Why are “I don’t know” some of the hardest words to string together in the work environment?
Why do we feel we have to have the answer when a client or our boss asks us a question? Of course, we are hired as experts in our field but that doesn’t mean we know the answer to everything ever.
It only gets worse as you progress in your career. The more important your title and the more senior your position the more you are assumed to know stuff, have the answers.
I’m sure this is a scenario everyone can relate to. You are asked a question and you know you don’t have an answer. Instead of admitting you don’t know you open your mouth and talk. You speak whatever words come out and you hope it makes sense. You bullshit. It might be educated, it might be informed and it might even be intelligent, but it’s probably still bullshit.
Black and white.
Why do we feel like this? Why does saying “I don’t know” make us feel less smart?
It may stem from our education. At school we are taught things are right or wrong. Tick or cross. Each question has an answer. Everything was black and white. To be “smart” you had to know the answers. Admitting you didn’t know an answer was embarrassing.
So when we venture out into the world of work we feel like we shouldn’t admit to being wrong. We’re taught to believe that there is an answer to everything and that we should have it. But there isn’t and we shouldn’t.
We don’t work in a black and white world. We work in the grey.
Certainty is boring.
As designers if we only ever worked with what we were certain we knew our design work would be very dull. We’d apply the same answers to every problem we came across.
Luckily, the design process teaches us to make assumptions and test them. We’re encouraged to think broadly without boundaries. We’re supposed to get things wrong, to fail fast and learn form them. This is exciting, empowering and leads to groundbreaking design. Penicillin, Teflon, Coca Cola and Super Glue were all born from failed experiments.
Uncertainty feels good.
How does it make you feel when you know a colleague is making things up because they don’t have the answers? It’s frustrating, awkward and destroys the working relationship.
Being willing and able to say “I don’t know” is to be humble. It shows that you are self aware and understand the limits of your knowledge. You will gain respect for being honest and build a culture of trust with your team.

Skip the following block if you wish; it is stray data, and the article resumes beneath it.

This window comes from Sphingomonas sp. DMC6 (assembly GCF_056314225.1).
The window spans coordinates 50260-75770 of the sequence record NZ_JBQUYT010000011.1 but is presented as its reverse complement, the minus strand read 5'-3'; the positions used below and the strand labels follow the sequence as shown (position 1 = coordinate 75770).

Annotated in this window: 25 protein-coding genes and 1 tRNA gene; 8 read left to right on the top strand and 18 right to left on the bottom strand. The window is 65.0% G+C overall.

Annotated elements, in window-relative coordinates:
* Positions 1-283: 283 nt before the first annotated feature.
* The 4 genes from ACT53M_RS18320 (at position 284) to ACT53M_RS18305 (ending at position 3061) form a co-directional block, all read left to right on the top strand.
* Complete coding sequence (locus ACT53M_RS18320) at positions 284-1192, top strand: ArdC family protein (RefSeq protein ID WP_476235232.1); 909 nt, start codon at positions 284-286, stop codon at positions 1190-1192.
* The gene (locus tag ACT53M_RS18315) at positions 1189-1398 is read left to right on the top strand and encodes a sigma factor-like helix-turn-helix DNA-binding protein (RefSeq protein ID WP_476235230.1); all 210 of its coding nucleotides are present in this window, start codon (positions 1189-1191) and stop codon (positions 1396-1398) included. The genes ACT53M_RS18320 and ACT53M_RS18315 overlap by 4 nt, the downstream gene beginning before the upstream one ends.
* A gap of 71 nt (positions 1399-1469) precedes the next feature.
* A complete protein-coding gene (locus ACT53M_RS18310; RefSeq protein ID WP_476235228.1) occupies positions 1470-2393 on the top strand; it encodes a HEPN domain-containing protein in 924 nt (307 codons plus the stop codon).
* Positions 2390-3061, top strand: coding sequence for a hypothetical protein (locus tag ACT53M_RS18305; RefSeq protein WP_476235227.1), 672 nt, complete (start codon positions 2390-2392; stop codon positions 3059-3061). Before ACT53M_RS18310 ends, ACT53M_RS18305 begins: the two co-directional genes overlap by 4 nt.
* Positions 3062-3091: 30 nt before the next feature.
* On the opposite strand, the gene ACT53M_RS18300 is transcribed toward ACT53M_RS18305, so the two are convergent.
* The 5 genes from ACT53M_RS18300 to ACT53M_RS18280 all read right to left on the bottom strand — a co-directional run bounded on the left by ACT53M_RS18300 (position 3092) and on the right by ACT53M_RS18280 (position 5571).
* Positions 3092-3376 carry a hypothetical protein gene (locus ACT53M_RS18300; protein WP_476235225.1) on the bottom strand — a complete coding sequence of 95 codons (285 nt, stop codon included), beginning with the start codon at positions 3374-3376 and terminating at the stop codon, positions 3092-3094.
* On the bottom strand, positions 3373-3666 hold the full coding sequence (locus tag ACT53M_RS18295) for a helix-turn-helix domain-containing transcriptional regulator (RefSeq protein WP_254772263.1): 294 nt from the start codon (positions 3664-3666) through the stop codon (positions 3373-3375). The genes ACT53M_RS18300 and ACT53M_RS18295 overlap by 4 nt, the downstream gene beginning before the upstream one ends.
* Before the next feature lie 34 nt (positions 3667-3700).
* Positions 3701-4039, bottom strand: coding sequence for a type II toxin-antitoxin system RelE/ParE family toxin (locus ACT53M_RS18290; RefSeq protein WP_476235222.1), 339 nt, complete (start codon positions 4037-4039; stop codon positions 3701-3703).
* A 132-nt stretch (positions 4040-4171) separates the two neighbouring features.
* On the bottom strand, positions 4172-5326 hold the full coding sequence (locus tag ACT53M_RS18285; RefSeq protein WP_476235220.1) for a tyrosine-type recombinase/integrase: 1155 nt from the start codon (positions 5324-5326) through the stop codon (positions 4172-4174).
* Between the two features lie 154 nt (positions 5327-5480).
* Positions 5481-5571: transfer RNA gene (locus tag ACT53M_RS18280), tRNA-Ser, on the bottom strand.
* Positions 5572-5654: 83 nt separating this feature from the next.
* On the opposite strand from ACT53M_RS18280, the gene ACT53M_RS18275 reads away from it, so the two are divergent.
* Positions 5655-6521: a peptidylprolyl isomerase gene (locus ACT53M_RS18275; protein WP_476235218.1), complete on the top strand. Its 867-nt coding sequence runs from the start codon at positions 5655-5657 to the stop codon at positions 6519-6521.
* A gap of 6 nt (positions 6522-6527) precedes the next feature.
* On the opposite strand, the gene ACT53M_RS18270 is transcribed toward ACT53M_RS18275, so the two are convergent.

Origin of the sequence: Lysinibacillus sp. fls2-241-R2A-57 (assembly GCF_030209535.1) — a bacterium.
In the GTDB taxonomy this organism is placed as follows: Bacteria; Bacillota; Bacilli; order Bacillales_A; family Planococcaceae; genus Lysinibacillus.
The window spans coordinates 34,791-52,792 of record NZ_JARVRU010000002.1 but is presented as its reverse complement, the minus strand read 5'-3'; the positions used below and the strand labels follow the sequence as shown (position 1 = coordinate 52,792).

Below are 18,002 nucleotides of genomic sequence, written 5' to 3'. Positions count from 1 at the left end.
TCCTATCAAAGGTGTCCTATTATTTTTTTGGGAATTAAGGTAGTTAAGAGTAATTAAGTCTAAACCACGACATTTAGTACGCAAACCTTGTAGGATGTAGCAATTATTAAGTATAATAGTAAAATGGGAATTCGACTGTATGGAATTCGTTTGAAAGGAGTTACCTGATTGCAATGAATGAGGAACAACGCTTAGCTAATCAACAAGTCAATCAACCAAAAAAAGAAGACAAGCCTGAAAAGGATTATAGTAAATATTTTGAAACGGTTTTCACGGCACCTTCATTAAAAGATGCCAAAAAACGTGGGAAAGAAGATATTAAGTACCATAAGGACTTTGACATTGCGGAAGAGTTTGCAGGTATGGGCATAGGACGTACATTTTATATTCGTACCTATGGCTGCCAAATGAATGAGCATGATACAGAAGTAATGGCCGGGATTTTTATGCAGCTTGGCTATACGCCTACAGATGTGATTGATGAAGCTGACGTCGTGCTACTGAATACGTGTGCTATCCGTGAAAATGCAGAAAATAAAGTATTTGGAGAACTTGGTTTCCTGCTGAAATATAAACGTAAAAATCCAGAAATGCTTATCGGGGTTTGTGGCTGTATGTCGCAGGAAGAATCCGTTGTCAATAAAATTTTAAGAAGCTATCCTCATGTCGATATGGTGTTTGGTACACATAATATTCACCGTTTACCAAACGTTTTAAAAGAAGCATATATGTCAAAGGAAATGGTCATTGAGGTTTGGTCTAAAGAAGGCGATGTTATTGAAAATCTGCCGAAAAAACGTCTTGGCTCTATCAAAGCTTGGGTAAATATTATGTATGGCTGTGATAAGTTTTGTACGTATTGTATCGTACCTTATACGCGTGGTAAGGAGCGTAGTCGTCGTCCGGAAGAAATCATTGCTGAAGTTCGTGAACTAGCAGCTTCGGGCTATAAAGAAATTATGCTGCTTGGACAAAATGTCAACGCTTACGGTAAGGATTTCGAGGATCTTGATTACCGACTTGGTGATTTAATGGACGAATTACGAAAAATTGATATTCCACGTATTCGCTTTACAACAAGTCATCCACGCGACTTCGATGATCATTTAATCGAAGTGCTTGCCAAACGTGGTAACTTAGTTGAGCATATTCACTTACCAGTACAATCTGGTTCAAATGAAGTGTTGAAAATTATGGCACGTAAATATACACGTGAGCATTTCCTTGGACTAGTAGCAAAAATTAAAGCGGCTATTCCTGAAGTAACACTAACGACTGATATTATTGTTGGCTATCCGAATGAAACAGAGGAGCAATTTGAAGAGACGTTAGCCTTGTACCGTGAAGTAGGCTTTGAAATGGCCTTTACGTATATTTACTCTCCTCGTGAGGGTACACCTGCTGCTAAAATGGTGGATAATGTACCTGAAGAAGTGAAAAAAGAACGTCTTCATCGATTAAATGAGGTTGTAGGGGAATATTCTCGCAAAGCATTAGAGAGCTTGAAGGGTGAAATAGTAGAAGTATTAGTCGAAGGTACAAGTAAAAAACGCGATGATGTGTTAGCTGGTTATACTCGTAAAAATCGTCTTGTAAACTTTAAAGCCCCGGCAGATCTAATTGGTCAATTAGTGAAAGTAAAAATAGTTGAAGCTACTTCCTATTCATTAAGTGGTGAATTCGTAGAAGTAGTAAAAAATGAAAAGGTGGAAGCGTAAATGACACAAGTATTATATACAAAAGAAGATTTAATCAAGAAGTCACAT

Best of all you will open up opportunities to learn. People like to teach and share knowledge. If you admit to your weaknesses people will help you learn. We all have so much to learn do and we should embrace every situation that allows us to do so.
“I think it’s much more interesting to live not knowing than to have answers which might be wrong.”
– Richard Feynman
How to say “I don’t know”.
So you’re feeling good, tomorrow you’re going to go into work and say “I don’t know”. You’ll be respected, empowered and excited! Read on first.
On it’s own those three words aren’t the most useful response. Whilst we might not have an answer, it’s highly likely we’ll be able to provide some help. Here are a few better alternatives that will make you helpful in the workplace.
“I don’t know, but I’ll find out.”
Being prepared to put in the work to help someone out makes you a real team player.
“I don’t know, but you could look / talk to [insert useful information]”
When you don’t know but have some useful information you can pass on this information. You’ll be making yourself useful and and a knowledgeable member of the team.
“I don’t know. I’ve been trying to answer that myself.”
In the situation where you really can’t be of any help you can empathise with your colleague.
“I don’t know but I’ve got a couple of ideas we should test quickly.”
This is useful when you are asked for a solution to a problem. It acknowledges you don’t have an answer but makes progress towards getting one.
Next time you go to answer something you don’t have the answer for, take a second to think about your response. Try one of the above responses and become an even more useful and respected member of your organisation.